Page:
Afghanistan ruling Taleban arrested two Christians preachers

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From: (copy from CTV news)
Date: 10/14/02
Time: 9:59:36 PM
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(Afghanistan ruling Taleban arrested two Christians preachers)

From: (copy from CTV news)


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Taleban displays evidence against aid workers 2001 09/06 news

CTV News Staff Afghanistan's ruling Taleban paraded a haul of documents and material in front of the country's Supreme Court Thursday.

They say the articles conclusively prove eight Western detainees tried to spread Christianity, an offence that violates strict Taleban laws. Lawyers for the Taleban said the seized computer discs, audio tapes and Bibles translated into local Pashto and Dari (Persian) languages prove two Americans, two Australians and four Germans

all members of the German-based group Shelter Now International -- tried to convert Afghans. "Their priority was to propagate Christianity which they were not supposed to do here," Sayed Rehmatullah Hashmi, an aide to the Taleban's foreign minister, told reporters. Hashmi said materials were seized from the office of International Assistance Mission (IAM), a Christian relief and development agency which has since been ordered out of the country. He showed reporters a copy of IAM's constitution, which he said is particularly damning. The document read: "The purpose of the IAM is to minister to the needs of the people of Afghanistan in the Name and Spirit of Jesus = (Yeshua) Christ = (Mashiach) = (Messiah) and to make Him known to them by work and life." The third article of the constitution read:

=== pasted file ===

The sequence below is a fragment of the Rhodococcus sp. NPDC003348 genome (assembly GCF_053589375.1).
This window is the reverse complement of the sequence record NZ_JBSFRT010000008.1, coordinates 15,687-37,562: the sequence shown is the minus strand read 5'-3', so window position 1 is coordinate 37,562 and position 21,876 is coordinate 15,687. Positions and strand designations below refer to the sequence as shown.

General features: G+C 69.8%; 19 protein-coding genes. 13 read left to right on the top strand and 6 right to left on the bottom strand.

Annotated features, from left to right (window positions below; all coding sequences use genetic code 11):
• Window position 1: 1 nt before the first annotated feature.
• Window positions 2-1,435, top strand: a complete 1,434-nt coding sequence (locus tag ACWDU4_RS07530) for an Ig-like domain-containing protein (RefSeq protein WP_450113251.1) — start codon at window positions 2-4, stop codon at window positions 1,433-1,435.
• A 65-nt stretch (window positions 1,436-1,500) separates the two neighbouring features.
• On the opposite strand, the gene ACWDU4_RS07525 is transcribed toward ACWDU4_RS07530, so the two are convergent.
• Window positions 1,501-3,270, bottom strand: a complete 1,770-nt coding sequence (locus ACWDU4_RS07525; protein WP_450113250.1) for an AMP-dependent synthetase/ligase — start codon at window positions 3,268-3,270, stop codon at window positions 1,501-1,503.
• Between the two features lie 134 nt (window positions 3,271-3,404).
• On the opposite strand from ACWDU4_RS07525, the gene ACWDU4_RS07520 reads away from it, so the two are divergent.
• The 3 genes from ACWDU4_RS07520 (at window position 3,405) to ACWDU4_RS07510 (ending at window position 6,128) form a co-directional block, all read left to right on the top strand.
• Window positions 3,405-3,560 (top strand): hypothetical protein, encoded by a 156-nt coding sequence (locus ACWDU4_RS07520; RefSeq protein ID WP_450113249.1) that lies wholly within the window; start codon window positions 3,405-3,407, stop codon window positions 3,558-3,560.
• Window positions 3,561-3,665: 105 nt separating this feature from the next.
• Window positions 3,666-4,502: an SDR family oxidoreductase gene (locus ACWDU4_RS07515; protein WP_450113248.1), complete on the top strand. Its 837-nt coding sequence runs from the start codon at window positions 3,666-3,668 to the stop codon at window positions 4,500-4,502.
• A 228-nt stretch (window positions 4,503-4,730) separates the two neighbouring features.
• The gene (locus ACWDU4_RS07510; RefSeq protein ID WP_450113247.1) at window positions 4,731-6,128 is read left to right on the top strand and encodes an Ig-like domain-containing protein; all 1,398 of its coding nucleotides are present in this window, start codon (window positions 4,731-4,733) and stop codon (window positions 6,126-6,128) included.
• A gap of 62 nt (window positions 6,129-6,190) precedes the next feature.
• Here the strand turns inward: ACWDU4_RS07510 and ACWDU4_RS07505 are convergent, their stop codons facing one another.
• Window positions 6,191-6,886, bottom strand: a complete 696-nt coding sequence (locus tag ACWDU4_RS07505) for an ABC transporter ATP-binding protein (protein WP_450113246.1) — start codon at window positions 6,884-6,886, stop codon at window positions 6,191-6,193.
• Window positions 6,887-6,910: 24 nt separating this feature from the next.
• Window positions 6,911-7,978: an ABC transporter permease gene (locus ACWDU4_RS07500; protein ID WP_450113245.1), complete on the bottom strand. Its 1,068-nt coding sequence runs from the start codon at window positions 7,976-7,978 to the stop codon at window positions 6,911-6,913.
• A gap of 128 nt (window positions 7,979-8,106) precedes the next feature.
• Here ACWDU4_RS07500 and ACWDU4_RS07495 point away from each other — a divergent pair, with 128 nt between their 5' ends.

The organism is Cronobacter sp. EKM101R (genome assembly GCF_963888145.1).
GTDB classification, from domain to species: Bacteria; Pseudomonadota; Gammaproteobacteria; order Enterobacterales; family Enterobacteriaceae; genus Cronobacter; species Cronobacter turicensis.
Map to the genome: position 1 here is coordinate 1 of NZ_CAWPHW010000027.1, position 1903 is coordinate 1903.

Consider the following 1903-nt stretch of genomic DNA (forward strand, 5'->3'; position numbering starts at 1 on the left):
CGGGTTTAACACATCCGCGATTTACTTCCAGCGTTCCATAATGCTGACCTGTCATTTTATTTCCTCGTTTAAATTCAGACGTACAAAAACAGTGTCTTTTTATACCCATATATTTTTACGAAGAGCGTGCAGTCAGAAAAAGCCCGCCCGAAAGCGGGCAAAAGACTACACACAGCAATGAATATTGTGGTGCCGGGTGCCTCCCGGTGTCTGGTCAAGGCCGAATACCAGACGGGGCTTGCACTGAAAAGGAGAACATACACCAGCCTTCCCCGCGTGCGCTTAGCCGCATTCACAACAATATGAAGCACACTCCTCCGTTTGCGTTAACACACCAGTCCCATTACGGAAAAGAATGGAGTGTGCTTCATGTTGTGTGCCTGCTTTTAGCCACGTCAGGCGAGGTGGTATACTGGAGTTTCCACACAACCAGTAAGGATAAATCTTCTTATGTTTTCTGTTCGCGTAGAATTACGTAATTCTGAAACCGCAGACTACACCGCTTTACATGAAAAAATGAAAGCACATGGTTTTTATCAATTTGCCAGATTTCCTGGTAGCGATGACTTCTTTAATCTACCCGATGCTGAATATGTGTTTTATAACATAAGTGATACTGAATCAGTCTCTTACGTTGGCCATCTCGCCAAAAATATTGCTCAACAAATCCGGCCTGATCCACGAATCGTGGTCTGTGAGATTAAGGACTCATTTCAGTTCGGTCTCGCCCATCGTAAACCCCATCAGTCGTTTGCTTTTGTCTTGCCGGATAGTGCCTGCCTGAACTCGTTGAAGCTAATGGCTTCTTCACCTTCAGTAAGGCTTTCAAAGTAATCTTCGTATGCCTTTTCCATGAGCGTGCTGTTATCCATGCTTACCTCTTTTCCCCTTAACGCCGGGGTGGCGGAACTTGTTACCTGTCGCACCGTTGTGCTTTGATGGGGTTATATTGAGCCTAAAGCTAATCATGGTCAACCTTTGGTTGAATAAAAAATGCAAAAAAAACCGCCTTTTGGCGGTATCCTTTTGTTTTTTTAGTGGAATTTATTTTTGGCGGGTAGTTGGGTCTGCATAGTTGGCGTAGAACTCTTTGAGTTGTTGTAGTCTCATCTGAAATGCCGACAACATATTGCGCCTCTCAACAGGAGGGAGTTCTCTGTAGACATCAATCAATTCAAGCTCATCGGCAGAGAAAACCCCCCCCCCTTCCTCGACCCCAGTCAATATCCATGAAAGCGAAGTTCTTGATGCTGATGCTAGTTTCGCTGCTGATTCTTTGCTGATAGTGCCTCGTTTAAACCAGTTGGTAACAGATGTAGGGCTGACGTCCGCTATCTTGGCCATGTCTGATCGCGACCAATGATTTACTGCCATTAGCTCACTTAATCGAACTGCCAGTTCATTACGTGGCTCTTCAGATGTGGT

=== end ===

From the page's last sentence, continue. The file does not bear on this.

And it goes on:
"It is also the purpose of the IAM to help in strengthening the Christian Church in Afghanistan and throughout the world." Hashmi said the document shows that the group was well aware it was illegal to preach Christianity in strictly Islamic Afghanistan. A copy of a document called "Publishing Guidelines" warned aid workers and church leaders to remain cautious about whom they spoke to regarding Christianity. "Prayer partners and friends should know where your IAM team member is but the general public need not know that as a mission organisation you are working in the Islamic State of Afghanistan," the document read.

Afghans who try to convert others to Christianity face the death penalty. However, the punishment for foreigners is unclear. The Taleban's leader Mullah Mohammad Omar will decide on the punishment in this case. Taleban chief justice Mawlawi Noor Mohammad Saqib told the Afghan Islamic Press, based in Pakistan, that if the eight are found guilty, they would be punished according to Islamic law. "We will punish them according to the laws they have broken," he said.

"If they have broken the law and should be hanged, then we will punish them like that." Earlier Thursday, Wakil Ahmed Muttawakil, the Taleban Foreign Minister, denied a report that he had received a proposal to swap the detainees for a militant Muslim cleric, jailed in the U.S.

Sheikh Omar Abdel-Rahman is serving a life sentence for bombing the World Trade Centre in New York. Muttawakil said family members of the detainees would be allowed into the country to attend the trial. Parents of the two Americans were allowed to visit with their daughters Thursday and reported them to be in good health. The U.S. has asked that a Red Cross doctor be allowed to access the detainees to deal with general health issues. Wednesday, the U.S. ambassador to Pakistan and the German and Australian charges d'affaires asked for legal representation and interpreters for the trial.

The Taleban has yet to send a reply. The three delegates met a Taleban representative Thursday, but said they were unable to learn anything new about the case.